Body weight

Being overweight or obese are established risk factors for cancers of the esophagus (a particular type called adenocarcinoma), colorectum, endometrium, kidney, and breast (in post-menopausal women).

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Obesity increases the risk of breast cancer in post-menopausal women by 50%, probably due to associated increases in hormones.

Similarly, effects on hormone levels are thought to explain the threefold higher risk of endometrial cancer in obese women. There is also evidence to suggest that obesity and being overweight increase the risk of gallbladder and pancreatic cancers.

Physical activity

Being physically active is important for weight control and may have other benefits (e.g., increased bowel movement, enhanced immune function, raising the levels of various hormones, and signaling molecules in the body that can result in a sense of well-being). Research consistently shows that physical activity reduces the risk of colon cancer, and there is some suggestion that physical activity can reduce the risk of breast cancer.


In addition to smoking, alcohol is one of the main risk factors for cancers of the mouth, throat, and esophagus. Alcohol is also the main diet-related risk factor for liver cancer, and this is thought to be through its effects on liver cirrhosis.

There is also a large amount of research to show that breast cancer risk increases with increasing amounts of alcohol consumption: there is a 7% increase in risk for one alcoholic drink every day (compared to none). The effects of alcohol on breast cancer risk may involve increasing estrogen levels. Some recent studies also show that alcohol might increase the risk of colon cancer.

Fruits and vegetables

A number of studies suggest that fruits and vegetables reduce the risk of certain cancers including mouth, throat, stomach, and colorectal cancers. In developing countries, cancers of the mouth, throat, and, esophagus are thought to be related to a diet low in fruit and vegetables.

Although studies suggest a reduced risk of stomach cancer with higher intakes of fruit and vegetables, more studies are needed that take into account infection with the bacterium H. pylori, which is a known risk factor for stomach cancer.

Some evidence shows a reduced risk of colorectal cancer with higher intakes of fruit and vegetables. However, a considerable amount of this evidence is from case control studies, which are generally regarded as weaker in design than cohort studies where results on colon cancer are inconsistent. [Cohort studies measure diet in initially healthy subjects and follow-up on their health outcomes over a period of time, whereas case control studies look at diet retrospectively and compare people with cancer with healthy controls.]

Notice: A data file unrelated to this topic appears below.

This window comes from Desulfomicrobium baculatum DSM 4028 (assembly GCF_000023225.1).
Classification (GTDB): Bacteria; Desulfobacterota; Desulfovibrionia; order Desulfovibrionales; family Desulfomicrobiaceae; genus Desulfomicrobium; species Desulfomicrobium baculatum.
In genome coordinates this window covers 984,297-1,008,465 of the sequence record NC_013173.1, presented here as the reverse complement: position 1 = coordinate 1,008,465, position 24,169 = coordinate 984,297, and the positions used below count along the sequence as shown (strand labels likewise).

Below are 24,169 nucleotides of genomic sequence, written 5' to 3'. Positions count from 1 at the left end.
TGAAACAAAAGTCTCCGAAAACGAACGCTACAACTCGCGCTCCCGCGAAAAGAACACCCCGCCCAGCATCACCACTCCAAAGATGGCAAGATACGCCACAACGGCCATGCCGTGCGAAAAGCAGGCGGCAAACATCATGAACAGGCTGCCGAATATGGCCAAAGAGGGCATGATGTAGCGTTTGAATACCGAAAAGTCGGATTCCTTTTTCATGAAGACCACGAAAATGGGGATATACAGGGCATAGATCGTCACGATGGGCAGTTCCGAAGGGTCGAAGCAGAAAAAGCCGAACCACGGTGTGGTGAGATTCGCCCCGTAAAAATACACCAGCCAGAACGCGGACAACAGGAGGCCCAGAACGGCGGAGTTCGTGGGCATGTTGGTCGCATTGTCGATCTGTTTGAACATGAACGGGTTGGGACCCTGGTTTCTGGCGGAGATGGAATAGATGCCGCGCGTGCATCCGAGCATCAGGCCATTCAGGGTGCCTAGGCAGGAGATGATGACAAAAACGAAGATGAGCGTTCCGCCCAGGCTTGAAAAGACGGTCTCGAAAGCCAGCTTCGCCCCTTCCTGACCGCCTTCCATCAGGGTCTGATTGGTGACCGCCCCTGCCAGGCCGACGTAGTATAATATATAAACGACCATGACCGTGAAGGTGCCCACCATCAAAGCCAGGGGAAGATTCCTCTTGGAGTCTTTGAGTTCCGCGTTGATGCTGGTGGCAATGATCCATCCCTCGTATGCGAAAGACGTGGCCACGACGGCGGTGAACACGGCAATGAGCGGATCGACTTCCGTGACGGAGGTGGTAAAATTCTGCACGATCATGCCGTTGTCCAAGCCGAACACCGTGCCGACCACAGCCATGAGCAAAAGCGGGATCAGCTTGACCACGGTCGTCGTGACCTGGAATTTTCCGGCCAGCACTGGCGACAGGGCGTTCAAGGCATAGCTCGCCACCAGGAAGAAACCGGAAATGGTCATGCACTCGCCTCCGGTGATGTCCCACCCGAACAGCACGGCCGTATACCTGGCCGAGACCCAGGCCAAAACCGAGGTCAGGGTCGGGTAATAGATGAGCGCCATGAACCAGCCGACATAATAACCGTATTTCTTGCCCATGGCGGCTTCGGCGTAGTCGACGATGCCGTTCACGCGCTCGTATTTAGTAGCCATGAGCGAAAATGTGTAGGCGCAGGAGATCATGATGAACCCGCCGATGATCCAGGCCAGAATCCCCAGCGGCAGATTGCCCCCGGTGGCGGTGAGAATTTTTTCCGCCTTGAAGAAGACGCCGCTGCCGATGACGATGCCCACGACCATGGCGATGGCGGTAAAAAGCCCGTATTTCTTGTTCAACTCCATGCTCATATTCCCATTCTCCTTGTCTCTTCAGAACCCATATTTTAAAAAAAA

One of the mechanisms proposed to explain the beneficial effect of fruit and vegetables is via the antioxidants they contain, such as vitamin C, carotenoids, and other plant phytochemicals. However, further research is still needed to investigate exactly how antioxidants work in the body.

Although dietary intakes and blood levels of antioxidant nutrients such as vitamin E and beta-carotene have generally been associated with a lower risk of cancer (e.g., lung cancer), supplementation studies have not generally supported a beneficial effect.

Supplementation with large doses of beta-carotene may increase the risk of lung cancer in high-risk subjects (e.g., smokers). In 1998, the Government’s Advisory Committee advised against beta-carotene supplements as a means of protecting against cancer but recommended more fruits and vegetables.

Fruits and vegetables also contain other components that might be of benefit in cancer prevention. For example, there is thought to be a beneficial effect of dietary fiber on colon cancer risk.

Red and processed meat

Several studies have suggested that a high consumption of red and/or processed meat is associated with increased risk of colon cancer. Various mechanisms have been proposed to explain this. Components of cooked meat have been implicated, such as heterocyclic amines and polycyclic aromatic hydrocarbons, and also nitrogenous residues and iron.

Recently, it has been proposed that the link is with processed meat, rather than red meat. The World Health Organization has advised that non-vegetarians moderate their consumption of processed meats such as sausage, salami, bacon, and ham.

Last reviewed: May 2011